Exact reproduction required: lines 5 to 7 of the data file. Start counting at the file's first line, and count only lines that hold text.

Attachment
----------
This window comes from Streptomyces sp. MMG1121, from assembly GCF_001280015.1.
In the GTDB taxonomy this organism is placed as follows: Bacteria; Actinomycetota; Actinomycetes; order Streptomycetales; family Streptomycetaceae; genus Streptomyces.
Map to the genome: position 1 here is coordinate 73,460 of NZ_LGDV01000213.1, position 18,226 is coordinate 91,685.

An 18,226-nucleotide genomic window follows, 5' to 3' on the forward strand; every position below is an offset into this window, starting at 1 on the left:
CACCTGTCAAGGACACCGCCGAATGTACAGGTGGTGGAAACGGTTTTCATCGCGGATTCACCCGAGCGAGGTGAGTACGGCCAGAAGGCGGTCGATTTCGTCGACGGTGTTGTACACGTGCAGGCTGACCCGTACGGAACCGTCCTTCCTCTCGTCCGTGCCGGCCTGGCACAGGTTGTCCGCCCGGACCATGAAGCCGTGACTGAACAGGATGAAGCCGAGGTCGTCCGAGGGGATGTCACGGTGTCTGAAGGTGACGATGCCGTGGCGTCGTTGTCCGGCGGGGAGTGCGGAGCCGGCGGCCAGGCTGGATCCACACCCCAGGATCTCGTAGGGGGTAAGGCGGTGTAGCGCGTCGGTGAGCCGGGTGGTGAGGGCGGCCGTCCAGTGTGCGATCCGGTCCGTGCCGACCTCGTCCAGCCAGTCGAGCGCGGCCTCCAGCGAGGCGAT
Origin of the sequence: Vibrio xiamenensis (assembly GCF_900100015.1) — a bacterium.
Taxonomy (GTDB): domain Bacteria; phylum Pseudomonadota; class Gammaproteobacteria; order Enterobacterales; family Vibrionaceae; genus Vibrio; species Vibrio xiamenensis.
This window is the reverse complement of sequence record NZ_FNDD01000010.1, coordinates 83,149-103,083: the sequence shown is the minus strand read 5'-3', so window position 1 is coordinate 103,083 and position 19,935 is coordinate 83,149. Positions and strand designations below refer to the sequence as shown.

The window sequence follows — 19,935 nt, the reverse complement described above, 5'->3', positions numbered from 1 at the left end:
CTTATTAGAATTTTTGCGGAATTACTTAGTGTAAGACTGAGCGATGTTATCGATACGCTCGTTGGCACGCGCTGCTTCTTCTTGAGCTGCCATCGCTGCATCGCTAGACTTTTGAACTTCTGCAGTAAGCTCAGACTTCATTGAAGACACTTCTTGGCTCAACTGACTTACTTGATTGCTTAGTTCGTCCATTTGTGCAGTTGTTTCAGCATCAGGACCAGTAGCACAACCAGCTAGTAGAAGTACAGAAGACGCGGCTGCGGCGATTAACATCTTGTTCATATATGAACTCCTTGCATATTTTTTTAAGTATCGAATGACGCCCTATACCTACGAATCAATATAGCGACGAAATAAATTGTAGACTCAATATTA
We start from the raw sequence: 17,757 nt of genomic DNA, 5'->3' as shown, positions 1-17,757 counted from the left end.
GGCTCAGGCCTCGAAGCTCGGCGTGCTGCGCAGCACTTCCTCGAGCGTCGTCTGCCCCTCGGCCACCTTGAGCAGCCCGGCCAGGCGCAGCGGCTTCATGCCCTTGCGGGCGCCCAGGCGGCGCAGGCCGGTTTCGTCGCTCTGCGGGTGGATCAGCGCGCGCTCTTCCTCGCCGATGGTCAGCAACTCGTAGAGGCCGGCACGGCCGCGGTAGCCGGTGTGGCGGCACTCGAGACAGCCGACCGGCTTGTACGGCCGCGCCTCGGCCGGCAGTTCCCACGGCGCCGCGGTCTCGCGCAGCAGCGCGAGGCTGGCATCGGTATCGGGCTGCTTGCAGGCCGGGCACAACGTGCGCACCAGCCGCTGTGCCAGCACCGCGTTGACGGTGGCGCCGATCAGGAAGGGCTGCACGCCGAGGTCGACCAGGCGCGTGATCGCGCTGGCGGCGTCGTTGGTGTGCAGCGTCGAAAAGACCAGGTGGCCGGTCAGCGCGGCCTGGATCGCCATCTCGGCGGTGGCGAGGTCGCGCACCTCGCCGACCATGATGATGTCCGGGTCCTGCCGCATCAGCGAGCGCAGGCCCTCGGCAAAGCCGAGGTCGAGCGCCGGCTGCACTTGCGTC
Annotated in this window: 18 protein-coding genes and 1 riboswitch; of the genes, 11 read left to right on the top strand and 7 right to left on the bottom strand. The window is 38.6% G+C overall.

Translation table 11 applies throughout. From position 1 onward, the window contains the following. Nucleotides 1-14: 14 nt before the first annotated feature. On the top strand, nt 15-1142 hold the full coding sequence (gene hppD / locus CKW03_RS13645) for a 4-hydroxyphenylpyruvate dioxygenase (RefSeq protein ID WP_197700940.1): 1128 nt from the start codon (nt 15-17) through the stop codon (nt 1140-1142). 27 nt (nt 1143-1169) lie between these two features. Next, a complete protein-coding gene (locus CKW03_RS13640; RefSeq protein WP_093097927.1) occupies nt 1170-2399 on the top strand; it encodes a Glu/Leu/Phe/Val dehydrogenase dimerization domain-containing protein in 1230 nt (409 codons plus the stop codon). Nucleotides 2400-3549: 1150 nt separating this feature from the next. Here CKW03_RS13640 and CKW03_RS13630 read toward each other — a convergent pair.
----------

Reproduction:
CACCTGTCAAGGACACCGCCGAATGTACAGGTGGTGGAAACGGTTTTCATCGCGGATTCACCCGAGCGAGGTGAGTACGGCCAGAAGGCGGTCGATTTCGTCGACGGTGTTGTACACGTGCAGGCTGACCCGTACGGAACCGTCCTTCCTCTCGTCCGTGCCGGCCTGGCACAGGTTGTCCGCCCGGACCATGAAGCCGTGACTGAACAGGATGAAGCCGAGGTCGTCCGAGGGGATGTCACGGTGTCTGAAGGTGACGATGCCGTGGCGTCGTTGTCCGGCGGGGAGTGCGGAGCCGGCGGCCAGGCTGGATCCACACCCCAGGATCTCGTAGGGGGTAAGGCGGTGTAGCGCGTCGGTGAGCCGGGTGGTGAGGGCGGCCGTCCAGTGTGCGATCCGGTCCGTGCCGACCTCGTCCAGCCAGTCGAGCGCGGCCTCCAGCGAGGCGAT
Origin of the sequence: Vibrio xiamenensis (assembly GCF_900100015.1) — a bacterium.
Taxonomy (GTDB): domain Bacteria; phylum Pseudomonadota; class Gammaproteobacteria; order Enterobacterales; family Vibrionaceae; genus Vibrio; species Vibrio xiamenensis.